Four In The Afternoon: Illegal Edition

4 in the Afternoon 1 BREAKING THE LAW So as of about, oh, whenever you’re reading this, a bunch of new bills have received royal assent and become law. One of those bills is the Harper Government’s Economic Action Plan, which I’m obliged to remind everyone was prefaced by a massive and dumb ad campaign to convince us that this vague and nebulous thing is a good idea as opposed to a bullet point on Tory MP mailouts. Oh and you can’t wear a mask at a “riot” anymore, which is great, because a riot is a very well-defined term both in the bill and in Canadian law and in Western law in general, especially when it comes to [i]the police[/i], who are usually very restrained in their application of force. I mean, it’s too bad if say you’re someone who was instrumental in bringing a brutal teen rape case to light and want to remain anonymous while doing so, but I guess that’s the price we pay for safety, right?

2 BYE, BOB Career politician Bob Rae has quit. Global has a timeline of his life and work to date. Remember when he was the first NDP premier east of Manitoba? I don’t, because I’m basically a child, but still. It happened!

3 LAND OF THE TOTALLY NOT PRIVATE AT ALL ANYTHING The United States government has, according to the director of the FBI, used drones for surveillance on American soil. Hooray! Unfortunately I can’t find the Barack Obama/drone fanfiction I saw once where the President meets his faithful companion, a drone, outside the White House for a tender conversation between old friends, so instead have this Star Trek fanfic where an Enterprise captain uses drones. Very American.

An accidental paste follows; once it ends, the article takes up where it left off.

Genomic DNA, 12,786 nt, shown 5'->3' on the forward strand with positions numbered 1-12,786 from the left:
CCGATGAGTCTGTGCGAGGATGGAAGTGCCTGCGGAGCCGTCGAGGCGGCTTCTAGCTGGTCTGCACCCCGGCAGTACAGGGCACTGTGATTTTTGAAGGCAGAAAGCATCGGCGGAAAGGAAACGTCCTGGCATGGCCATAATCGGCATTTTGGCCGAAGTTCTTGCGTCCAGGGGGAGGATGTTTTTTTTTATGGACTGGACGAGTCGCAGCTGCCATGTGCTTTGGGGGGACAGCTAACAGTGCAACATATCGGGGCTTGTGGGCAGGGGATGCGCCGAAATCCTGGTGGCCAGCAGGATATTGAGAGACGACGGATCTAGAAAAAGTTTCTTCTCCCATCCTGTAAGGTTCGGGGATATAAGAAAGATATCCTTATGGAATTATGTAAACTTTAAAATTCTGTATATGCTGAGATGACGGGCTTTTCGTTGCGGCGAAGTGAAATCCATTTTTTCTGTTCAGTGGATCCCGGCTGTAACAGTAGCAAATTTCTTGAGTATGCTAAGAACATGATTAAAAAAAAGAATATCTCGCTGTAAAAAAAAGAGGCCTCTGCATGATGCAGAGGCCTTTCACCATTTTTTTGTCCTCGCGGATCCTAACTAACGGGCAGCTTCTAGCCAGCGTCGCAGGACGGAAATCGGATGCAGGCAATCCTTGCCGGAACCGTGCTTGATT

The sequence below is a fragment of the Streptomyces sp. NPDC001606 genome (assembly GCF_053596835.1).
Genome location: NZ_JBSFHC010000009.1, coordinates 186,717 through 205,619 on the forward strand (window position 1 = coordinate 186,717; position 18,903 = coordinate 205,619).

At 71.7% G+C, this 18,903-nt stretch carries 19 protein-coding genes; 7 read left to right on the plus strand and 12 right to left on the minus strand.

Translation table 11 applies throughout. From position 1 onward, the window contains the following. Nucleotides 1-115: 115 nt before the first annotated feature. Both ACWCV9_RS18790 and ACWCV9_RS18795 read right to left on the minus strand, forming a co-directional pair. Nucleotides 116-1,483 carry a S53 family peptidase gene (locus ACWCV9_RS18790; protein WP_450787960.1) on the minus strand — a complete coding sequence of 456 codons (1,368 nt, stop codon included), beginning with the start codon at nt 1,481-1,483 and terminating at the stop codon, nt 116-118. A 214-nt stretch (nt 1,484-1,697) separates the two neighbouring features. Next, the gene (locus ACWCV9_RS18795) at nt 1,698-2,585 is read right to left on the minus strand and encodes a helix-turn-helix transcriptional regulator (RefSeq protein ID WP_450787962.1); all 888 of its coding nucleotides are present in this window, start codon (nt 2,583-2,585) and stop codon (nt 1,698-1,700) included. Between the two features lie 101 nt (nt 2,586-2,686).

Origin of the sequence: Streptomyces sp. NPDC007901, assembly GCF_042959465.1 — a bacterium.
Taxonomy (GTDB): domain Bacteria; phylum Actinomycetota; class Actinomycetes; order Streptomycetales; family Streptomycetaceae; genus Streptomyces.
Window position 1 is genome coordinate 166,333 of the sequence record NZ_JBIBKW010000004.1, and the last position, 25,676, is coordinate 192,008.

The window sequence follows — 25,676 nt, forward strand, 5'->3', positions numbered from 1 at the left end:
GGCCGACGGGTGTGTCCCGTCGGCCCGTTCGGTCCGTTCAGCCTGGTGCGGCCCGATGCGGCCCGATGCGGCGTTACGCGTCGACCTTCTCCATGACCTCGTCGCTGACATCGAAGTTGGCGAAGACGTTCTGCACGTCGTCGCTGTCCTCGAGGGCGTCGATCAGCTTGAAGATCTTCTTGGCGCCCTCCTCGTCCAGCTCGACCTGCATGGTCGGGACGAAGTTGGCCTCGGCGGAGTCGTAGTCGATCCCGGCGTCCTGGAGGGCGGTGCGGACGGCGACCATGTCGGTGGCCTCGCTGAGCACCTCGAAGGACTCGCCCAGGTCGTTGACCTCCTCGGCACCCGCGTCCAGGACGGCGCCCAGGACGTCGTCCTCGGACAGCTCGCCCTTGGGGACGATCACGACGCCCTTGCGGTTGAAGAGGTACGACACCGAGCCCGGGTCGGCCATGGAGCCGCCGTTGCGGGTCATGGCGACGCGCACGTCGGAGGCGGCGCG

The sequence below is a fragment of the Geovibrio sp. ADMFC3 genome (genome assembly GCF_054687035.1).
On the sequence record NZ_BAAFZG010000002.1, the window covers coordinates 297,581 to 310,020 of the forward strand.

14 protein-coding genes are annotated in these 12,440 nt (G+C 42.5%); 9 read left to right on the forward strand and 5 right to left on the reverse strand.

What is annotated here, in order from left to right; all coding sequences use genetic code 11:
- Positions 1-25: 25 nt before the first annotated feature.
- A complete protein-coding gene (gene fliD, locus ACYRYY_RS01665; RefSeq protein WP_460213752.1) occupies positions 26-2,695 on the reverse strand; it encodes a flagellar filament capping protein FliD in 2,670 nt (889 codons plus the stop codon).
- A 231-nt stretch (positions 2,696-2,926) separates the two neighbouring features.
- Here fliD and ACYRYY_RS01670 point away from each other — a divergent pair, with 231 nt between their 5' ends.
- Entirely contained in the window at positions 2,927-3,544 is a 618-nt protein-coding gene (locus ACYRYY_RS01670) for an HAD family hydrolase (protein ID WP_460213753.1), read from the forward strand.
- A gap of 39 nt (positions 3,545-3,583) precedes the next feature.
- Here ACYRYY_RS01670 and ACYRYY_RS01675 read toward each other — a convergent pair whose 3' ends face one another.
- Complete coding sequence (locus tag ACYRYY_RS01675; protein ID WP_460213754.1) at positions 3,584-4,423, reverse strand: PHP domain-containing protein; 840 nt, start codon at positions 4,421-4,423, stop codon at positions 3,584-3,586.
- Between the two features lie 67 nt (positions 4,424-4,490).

4 SPEAKING OF PRIVACY Murray Mandryk’s column on the Saskatchewan government’s decision this spring to legislate what’s basically a corporate right to privacy is nuanced, thoughtful, and utterly damning. Go read it!


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One thought on “Four In The Afternoon: Illegal Edition”

  1. #1 First of all, there are a few legitimate reasons for wearing a mask at a peaceful protest:

    a) You might get fired for protesting (http://boingboing.net/2011/10/28/how-occupy-wall-street-cost-me-my-job.html);

    b) You might be gassed (http://www.commondreams.org/views01/0421-01.htm);

    c) The targets of your protest may aggressively seek retribution (http://www.opednews.com/articles/Scientologists-Violently-A-by-Kate-Noelle-081029-372.html).

    Secondly, the police have used a few techniques to attempt to escalate a peaceful protest into a “riot”:

    a) Kettling (http://www.theglobeandmail.com/news/toronto/misconduct-case-for-toronto-police-officer-in-g20-kettling-put-over/article7035463/);

    b) Agents provocateurs (http://www.cbc.ca/news/canada/story/2007/08/23/police-montebello.html).

    These aren’t theoretical: these are things that actually happened. While I understand the desire of the police to identify criminals during a riot/protest, it was already a crime to wear a mask in the commission of a crime in Canada.

    Canadian police have demonstrated several times that they are prone to “creative” enforcement of existing laws during protests:

    1) Assault by bubble (http://boingboing.net/2010/07/13/arrested-for-blowing.html);

    2) Possession of a teddy bear weapon (http://rabble.ca/columnists/catapults-and-teddy-bears);

    3) Proximity to fence (http://www.torontosun.com/news/torontoandgta/2010/07/28/14857501.html).

    I can’t wait to see how this new law is creatively used to detain protesters and cage them in inhumane conditions (http://rabble.ca/news/2010/06/conditions-detainees-629-eastern-avenue-are-illegal-immoral-and-dangerous)!

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